Chasing rewards points backfires when debt piles up


To Her Credit
To Her Credit, Sally Herigstad
Sally Herigstad is a certified public accountant and the author of "Help! I Can't Pay My Bills: Surviving a Financial Crisis" (St. Martin's Press, 2006). She writes "To Her Credit," a weekly reader Q&A column about issues involving women, credit and debt, for, and also wrote for MSN Money, and, and has guested on Martha Stewart Radio and other programs. See her website for more personal finance tips and free budgeting worksheets.
Ask Sally a question, or read her previous answers in the To Her Credit archive

Dear To Her Credit,
Prior to our marriage, my husband opened a credit card and added his father as an authorized user. They enjoyed flight points with spending, and so both charged a lot on the card.

All was well until my father-in-law had financial problems and racked up $17,000 on the card. I found out about this after we were married, and I have urged my husband to figure out how to get out of it. I suggested my father-in-law open his own card or line of credit and transfer the debt, but he says that he can't get credit on his own. Any advice? -- Meg


Dear Meg,
Credit card rewards are great when earned and used wisely. As you've seen, they're not great for people who spend their way into debt, rationalizing that at least they're earning free airline tickets. Another problem is that it takes money to go on vacation, even with free plane tickets. Those flight points can cost unwary consumers twice -- first when they spend too much on their credit cards, and second when they fly someplace for a vacation they really can't afford.

When your husband authorized his dad to use his card, and then let him continue to use it after he got into financial trouble, the effect was the same as if he had given his dad $17,000. Your husband is legally liable for the debt.

If your father-in-law's financial situation is temporary; for example, if he's had a long-term illness or extended unemployment, let's hope things improve and he can make good on the debts he charged on the card.

I have heard of family debts being resolved in other ways. One adult child was reluctant to lend dad money, given his history of financial recklessness. Instead of taking a promise of money sometime in the future, which she was apparently skeptical about receiving, she offered to take some valuable collectibles instead. True, she would have eventually inherited the collectibles. But this way, she could help her dad, and have possession of assets now. Dad was happy because he hoped at least some of his collection would stay in the family, and he didn't have to worry about paying back the loan.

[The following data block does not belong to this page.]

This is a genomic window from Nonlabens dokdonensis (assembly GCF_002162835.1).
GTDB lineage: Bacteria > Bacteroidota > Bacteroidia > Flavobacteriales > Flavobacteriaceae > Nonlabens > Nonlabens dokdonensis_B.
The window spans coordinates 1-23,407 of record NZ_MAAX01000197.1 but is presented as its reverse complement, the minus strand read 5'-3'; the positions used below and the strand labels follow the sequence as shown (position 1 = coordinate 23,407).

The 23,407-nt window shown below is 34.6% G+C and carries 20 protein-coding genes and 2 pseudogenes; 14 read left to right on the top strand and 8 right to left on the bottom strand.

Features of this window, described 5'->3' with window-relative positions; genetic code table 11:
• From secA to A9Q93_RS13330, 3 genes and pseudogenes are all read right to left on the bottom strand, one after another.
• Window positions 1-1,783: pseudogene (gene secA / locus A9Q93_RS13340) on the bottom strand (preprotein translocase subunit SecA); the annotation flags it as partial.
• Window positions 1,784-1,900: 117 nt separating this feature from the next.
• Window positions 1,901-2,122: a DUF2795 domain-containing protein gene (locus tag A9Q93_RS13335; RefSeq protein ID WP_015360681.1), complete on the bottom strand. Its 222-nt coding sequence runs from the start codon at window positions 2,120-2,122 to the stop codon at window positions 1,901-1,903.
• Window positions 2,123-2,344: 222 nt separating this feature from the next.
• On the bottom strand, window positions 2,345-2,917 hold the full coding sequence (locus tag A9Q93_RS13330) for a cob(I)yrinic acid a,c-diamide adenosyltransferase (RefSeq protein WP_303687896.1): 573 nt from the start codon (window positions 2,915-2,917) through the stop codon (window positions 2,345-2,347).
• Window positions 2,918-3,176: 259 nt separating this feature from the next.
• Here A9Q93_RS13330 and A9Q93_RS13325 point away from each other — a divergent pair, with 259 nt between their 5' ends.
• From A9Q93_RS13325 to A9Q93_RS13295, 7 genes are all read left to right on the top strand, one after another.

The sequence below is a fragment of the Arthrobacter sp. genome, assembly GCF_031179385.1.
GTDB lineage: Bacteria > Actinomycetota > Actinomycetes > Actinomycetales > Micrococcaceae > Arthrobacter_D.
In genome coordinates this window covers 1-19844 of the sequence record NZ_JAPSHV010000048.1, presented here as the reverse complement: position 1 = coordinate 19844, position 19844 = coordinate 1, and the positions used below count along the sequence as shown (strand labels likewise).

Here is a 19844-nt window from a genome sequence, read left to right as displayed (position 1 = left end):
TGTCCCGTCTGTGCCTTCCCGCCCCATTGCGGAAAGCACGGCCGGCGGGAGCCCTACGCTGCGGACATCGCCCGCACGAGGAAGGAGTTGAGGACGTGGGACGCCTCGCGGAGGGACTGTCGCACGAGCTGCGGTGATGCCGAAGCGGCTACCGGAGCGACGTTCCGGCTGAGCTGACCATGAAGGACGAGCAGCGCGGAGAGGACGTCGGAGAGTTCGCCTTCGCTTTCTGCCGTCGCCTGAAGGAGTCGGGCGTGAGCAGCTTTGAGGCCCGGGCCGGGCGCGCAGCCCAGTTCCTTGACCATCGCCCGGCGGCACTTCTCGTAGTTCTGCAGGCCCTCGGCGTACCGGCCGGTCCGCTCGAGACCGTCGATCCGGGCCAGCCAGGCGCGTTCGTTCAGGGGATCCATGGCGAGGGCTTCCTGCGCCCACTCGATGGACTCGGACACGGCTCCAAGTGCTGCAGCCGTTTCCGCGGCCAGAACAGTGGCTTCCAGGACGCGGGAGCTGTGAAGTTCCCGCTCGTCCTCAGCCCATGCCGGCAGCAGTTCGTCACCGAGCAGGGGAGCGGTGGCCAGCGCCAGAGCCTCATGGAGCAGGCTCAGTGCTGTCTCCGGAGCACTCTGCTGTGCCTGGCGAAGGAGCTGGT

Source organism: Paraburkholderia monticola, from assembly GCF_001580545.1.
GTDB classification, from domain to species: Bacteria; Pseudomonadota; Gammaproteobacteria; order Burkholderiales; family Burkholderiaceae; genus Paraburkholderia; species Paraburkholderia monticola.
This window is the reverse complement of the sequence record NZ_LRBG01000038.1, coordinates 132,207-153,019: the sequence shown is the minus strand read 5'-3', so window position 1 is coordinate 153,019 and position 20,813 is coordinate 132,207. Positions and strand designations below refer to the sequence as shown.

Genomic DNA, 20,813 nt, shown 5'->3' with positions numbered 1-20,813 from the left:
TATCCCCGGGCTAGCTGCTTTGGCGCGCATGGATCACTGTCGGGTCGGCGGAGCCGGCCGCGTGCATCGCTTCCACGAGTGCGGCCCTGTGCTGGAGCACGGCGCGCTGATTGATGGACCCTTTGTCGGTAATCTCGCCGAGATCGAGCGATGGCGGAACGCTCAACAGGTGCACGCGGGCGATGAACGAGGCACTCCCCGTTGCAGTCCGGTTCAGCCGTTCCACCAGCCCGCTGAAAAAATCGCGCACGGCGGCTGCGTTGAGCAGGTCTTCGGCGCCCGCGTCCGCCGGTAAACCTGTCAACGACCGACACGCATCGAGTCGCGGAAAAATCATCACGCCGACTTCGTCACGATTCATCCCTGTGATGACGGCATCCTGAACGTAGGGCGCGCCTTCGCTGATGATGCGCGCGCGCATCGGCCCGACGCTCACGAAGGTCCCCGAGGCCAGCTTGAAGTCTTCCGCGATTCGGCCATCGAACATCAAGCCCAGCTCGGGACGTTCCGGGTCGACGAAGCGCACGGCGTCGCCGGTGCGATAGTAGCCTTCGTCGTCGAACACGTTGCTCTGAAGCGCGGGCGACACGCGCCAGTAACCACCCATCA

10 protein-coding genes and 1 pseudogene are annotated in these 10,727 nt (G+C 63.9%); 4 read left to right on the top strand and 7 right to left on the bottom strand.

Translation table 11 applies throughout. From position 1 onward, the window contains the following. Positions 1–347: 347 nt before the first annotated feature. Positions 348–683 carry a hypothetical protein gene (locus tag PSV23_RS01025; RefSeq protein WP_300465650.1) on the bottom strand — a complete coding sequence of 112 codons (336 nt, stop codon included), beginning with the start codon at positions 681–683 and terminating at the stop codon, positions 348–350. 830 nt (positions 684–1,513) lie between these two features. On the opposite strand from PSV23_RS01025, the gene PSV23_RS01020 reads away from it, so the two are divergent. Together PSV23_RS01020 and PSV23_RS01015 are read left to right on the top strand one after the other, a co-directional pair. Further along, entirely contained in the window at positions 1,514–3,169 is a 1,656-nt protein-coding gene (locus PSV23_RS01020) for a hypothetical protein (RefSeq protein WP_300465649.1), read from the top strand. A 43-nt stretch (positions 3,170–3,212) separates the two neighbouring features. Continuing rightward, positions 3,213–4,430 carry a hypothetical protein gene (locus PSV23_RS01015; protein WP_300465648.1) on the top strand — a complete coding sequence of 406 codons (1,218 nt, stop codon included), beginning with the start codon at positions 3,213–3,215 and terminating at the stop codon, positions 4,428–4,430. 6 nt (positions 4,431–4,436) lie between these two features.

Another course of action, especially if your father-in-law is elderly and has other children, might be to have him make a provision in his will for an extra portion for your husband. Your father-in-law should consult a lawyer for help writing or amending his will.

If you and your husband are having difficulty making payments on this credit card debt, your options are the same as if your husband charged up the balance himself.

The best option is always to pay the debt off, perhaps by working extra hours, selling something, following a strict budget for a time, or a little of each.

If $17,000 of high-interest debt is an impossible amount for you to keep up with, let alone pay off, consider transferring it to a lower interest loan, such as a lower interest credit card. (If you transfer it to another card, watch out for balance transfer fees!) You could also explore taking out a low-interest home equity line of credit to pay off the card balance.

Another option is to settle the balance with the credit card company by paying less than what you owe, although that will damage your husband's credit score.

For most people still in their working years, $17,000 is not a large enough amount to justify filing for bankruptcy.

This debt is technically your husband's, not yours, even if you live in a community property state, because it was racked up before you were married. However, one side of the boat sinking will obviously affect your side, too. You and your husband need to work together to resolve this situation. Best of luck to you both as you plan your financial future together!

See related: Sharing a card with a parent can be risky, If loan to friend or family goes bad, you may take a tax deduction, Balance Transfer Survey: Offers more generous

Meet's reader Q&A experts

Does a personal finance problem have you worried? Monday through Saturday,'s Q&A experts answer questions from readers. Ask a question, or click on any expert to see their previous answers.

Published: June 12, 2015

Join the discussion
We encourage an active and insightful conversation among our users. Please help us keep our community civil and respectful. For your safety, do not disclose confidential or personal information such as bank account numbers or social security numbers. Anything you post may be disclosed, published, transmitted or reused.

If you are commenting using a Facebook account, your profile information may be displayed with your comment depending on your privacy settings. By leaving the 'Post to Facebook' box selected, your comment will be published to your Facebook profile in addition to the space below.

The editorial content on is not sponsored by any bank or credit card issuer. The journalists in the editorial department are separate from the company's business operations. The comments posted below are not provided, reviewed or approved by any company mentioned in our editorial content. Additionally, any companies mentioned in the content do not assume responsibility to ensure that all posts and/or questions are answered.

Follow Us

Updated: 10-28-2016

Weekly newsletter
Get the latest news, advice, articles and tips delivered to your inbox. It's FREE.